That was a horrible crash on Hwy. 407 last weekend. The three occupants of a 1948 Chevrolet were killed when — apparently — a tire failed and the car swerved into another lane where it was hit by a bus before rolling into a ditch and catching fire.
It reminded me of one of my professors in engineering school, an expert in materials science, who used to say that he would never drive a car older than about 10 years because materials, even metals, deteriorate over time, even if the vehicle is not being used.
Now, that may be going a bit over the top. But the rubber in tires is another matter entirely.
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A tire is almost a “living” thing. The oils and other compounds evaporate, cracks can develop in the tread or side walls, the structure weakens, and you could be headed for disaster.
At time of writing, we don’t know how old the tires on this Chevrolet were, or what shape they were in. But it wouldn’t be the first crash to be associated with old tires.
Among the more famous recent incidents where tire age was thought to be a factor was the death of actor Paul Walker. The Porsche Carrera GT he was riding in had tires that were about nine years old, and that may have contributed to the loss of control that led to the crash.
There is no generally accepted “lifespan” of a tire. Tire manufacturers suggest a tire can last 10 years, or more, provided it is well-maintained and inspected annually, at least after its fifth birthday. Which sort of suggests that any tire older than five years should be considered suspect.
Now, for most cars and most drivers, you’ll wear out the tread before you put five years on a tire.
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But for lesser-driven cars, and especially vintage cars that often don’t get driven more than a few hundred kilometres a year, the tire will likely become dangerous long before tread wear starts to be a concern.
And that spare tire may look like new. But if it’s been in the trunk of the vehicle for five years — in, essentially, a portable oven and remember: heat is a leading cause of premature tire aging — I’m not sure you should even trust having it nailed to your dock to keep your boat from being scratched.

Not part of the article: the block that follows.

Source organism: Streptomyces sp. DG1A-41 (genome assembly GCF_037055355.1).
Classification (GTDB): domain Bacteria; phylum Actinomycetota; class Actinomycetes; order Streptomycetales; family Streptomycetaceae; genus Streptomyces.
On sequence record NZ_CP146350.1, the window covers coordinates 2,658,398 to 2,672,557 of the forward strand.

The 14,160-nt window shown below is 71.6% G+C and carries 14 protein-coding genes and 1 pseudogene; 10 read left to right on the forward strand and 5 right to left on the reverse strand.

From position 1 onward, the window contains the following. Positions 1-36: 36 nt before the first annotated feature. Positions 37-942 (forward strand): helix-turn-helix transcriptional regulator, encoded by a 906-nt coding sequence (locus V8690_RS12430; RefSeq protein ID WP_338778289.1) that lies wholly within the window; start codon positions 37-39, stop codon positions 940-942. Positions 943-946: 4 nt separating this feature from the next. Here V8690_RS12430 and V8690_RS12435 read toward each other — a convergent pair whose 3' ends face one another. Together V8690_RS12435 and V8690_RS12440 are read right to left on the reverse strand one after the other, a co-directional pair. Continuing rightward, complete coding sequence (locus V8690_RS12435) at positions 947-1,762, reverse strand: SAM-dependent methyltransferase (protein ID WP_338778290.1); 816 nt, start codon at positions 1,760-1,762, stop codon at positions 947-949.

Sure, it hurts us cheapskates to get rid of tires with lots of tread left on them. But running on old tires is pretty much the definition of false economy.
This issue cuts pretty close to home. My beloved 1977 AMC Hornet Hatchback has had the same tires on it since I bought it. Which is way too many years ago. I have a tentative plan to run the car in the Hagerty Maple Mille Adventure vintage car event in Huntsville after the Targa Newfoundland rally in September.
But especially after this incident, I won’t be doing that until I get new rubber on the car.
Speaking of Targa Newfoundland, there is a class for “Classic” cars that are 25 years old or older. The cars are supposed to be just like the way they were when new, with the addition of modern safety equipment.
And, needless to say, modern tires.
So if you are a vintage car fan, or even (again, like me …) too cheap or too broke to buy a new car, by all means, enjoy the fun and frugality.
But don’t put yourself and others at risk by running on old rubber.
As an old Michelin tire advertising slogan used to read, “The tires are the only parts of your car that actually touch the road.”
In other words, if they’re no good, not much else matters.
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